In the left center, the Old Guard was beginning to deploy and setting up their batteries of 12 pounders.

Murat's squares (center)provide cover for the Guard artillery (towards the rear of the table) and infantry to deploy towards the end of day two. Russians are shown in the foreground.

The Third Day - July 5th
Today I had the task of commanding the whole French army by myself. Needless to say, it took a long time to complete a turn with just three players, but it was manageable, if slow. I made a rather muck of things on the French left where Ney had set up a nice battle line of 3 battalions plus a column in reserve. From the previous day's action, the Russian cavalry had rallied on the spot and so they charged into the rear of my left most battalion. There was nothing that I could do about that. The battalion turned around, but could only fire a volley at long range, which virtually guaranteed a Russian cavalry breakthrough. It did, and the battalion routed. The center battalion held on for one more turn. The right most battalion got caught in the grill by a squadron of guard cuirassiers. It seems like every Russian horse on this battlefield is "guard". I think that I'm being hosed, but I am having fun anyway.

Things are starting to get serious in Davout's sector on the French right. The buildup of Austrians is too much for my meager French forces and so Davout's attack begins to run out of steam. Nothing more happens in this sector, but it is obvious that Davout will have to fall back and go on the defensive. Let the Austrians charge into artillery batteries for a change. We are outnumbered 17 battalions to 9 battalions and out gunned 15 guns to 11 guns.

In the right center area, between the two villages, (left of Davout's position) the Austrians are beginning to push cuirassiers through a gap in the lines and there is insufficient French cavalry to stop them. Davout has thrown three battalions into square, which seems to have stopped the Austrian cavalry, but I could see Austrian artillery moving foreward into the area. At the same time, the Austrian elite grenadier corps is forming up to assault the village in Davout's sector.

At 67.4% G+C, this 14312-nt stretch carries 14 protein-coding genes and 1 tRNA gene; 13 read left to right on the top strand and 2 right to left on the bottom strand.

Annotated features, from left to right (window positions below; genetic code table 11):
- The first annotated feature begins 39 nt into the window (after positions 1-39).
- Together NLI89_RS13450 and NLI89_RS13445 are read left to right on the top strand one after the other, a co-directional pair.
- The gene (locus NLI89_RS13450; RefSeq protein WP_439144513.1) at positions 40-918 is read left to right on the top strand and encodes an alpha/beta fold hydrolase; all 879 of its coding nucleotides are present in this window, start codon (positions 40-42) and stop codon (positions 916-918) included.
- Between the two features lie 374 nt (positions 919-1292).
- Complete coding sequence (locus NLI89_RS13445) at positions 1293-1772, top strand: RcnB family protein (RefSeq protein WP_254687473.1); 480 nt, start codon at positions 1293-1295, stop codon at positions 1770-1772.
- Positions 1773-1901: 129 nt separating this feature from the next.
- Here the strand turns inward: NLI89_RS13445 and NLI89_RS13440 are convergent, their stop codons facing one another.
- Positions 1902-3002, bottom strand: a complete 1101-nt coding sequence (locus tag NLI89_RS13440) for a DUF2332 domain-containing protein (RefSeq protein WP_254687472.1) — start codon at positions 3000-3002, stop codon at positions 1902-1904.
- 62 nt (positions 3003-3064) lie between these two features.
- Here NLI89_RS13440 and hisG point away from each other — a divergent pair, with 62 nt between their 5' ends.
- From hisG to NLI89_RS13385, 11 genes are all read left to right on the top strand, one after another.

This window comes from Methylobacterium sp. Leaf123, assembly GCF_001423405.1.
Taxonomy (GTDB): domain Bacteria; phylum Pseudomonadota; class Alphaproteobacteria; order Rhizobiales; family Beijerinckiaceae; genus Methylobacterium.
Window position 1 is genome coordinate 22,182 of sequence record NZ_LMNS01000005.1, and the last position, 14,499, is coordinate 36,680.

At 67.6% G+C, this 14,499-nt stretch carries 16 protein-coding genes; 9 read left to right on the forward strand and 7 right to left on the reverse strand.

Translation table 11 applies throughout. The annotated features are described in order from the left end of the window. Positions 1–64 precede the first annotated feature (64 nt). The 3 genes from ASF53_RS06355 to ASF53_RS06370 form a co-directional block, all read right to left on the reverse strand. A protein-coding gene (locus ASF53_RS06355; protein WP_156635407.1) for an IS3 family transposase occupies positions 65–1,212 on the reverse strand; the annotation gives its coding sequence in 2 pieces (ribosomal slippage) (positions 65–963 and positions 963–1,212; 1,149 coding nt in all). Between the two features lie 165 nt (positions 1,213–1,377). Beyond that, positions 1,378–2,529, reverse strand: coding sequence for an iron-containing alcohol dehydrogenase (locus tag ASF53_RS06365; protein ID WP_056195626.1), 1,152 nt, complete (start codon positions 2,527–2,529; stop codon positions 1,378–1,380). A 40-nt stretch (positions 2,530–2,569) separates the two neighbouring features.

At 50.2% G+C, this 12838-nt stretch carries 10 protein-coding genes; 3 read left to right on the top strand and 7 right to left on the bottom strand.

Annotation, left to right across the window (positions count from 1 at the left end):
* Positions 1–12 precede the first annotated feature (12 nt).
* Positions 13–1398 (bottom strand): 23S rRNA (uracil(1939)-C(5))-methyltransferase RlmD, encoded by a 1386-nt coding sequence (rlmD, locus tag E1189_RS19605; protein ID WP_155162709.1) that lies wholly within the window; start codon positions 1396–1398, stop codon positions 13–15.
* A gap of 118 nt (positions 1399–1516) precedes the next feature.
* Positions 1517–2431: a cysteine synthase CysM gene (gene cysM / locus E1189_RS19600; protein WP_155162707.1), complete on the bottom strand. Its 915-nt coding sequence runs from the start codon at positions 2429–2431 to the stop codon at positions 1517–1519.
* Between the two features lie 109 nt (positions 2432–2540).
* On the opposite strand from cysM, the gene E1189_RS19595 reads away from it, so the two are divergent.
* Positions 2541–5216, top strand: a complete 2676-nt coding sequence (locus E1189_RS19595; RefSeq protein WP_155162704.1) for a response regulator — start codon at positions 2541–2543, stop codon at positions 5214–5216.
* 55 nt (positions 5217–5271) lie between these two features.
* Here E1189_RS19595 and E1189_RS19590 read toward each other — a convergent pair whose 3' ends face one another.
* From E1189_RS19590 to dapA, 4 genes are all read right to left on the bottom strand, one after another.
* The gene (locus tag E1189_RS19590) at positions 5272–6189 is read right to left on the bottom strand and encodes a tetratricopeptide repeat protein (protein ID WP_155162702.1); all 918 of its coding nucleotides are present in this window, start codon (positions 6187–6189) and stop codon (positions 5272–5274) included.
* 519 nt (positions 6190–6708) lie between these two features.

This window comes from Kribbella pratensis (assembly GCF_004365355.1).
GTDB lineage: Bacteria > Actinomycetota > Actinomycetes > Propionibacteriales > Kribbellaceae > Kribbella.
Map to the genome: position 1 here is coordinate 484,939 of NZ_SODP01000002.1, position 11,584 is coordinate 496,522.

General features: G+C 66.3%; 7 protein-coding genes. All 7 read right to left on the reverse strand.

The only area of the battlefield where things are looking good for Bonaparte is in the center, where his Old Guard (9 battalions, 12 by 12 pounder guns, and 2 squadrons of Polish lancers) are beginning to dominate the field.

Napoleon took advantage of some squares formed by Murat's remnants (all at or near 50% in strength) to form up his artillery and cavalry. By the end of the day, the Guard 12 pounders were in position to start belching cannister on the Russians. Napoleon sent two battalions of Guards into the nearby village, which was empty for a couple of turns. Thank goodness the Russians didn't have any infantry available to occuppy that village.

There was a splendid cavalry battle in front of the Guard deployment, with French cuirassiers and the Guard Lancers driving off the Russian Guard Uhlans and sending them crashing through one of their own batteries. The Russian center was a big ball of confusing as numerous cavalry squadrons kept tumbling back through their own lines and disrupting all attempts to create a cohesive line of battle.

The Polish Lancers killed 8 Russian guard cavalry in the melee (I've never rolled so many "6's" in my entire life.) On the morale check, I rolled 3 snakes eyes. Merde, tout est perdu! But wait, this turns out to be a good thing. I had reckoned that such a low morale throw would generate a rout. But it turned out that the outcome was an uncontrolled pursuit of the defeated Russian cavalry. Guess where they went? Uh huh, right through another formed battery of Russian artillery plus a battalion of Guard infantry. All things in green uniforms were disordered.

On the next turn, I sent a squadron of line lancers into the artillery battery, and the crew abandoned the guns. "Cowards! I'll have you on a stick!" A feint smile cracked across Napoleon's face. He smelled opportunity in the center. It was time for the Old Guard to go onto the attack. However, we had to call it a day at this point and so I will have to wait until August 16th for the fourth round of the game in order to see what will happen.


  1. Magnificent, hard to beat the spectacle and ebb & flow of a huge Napoleonic game. Thanks for a very enjoyable report, looking forward to August's round.

    Steve Gill

  2. Hi Jim,

    I'll echo Steve's comments. Looking forward to the next installment.

    Best Regards,


  3. I actually had the opportunity to play a napoleonic game with Peter Gilder at his home in England some years ago. Thanks for the memory...Bill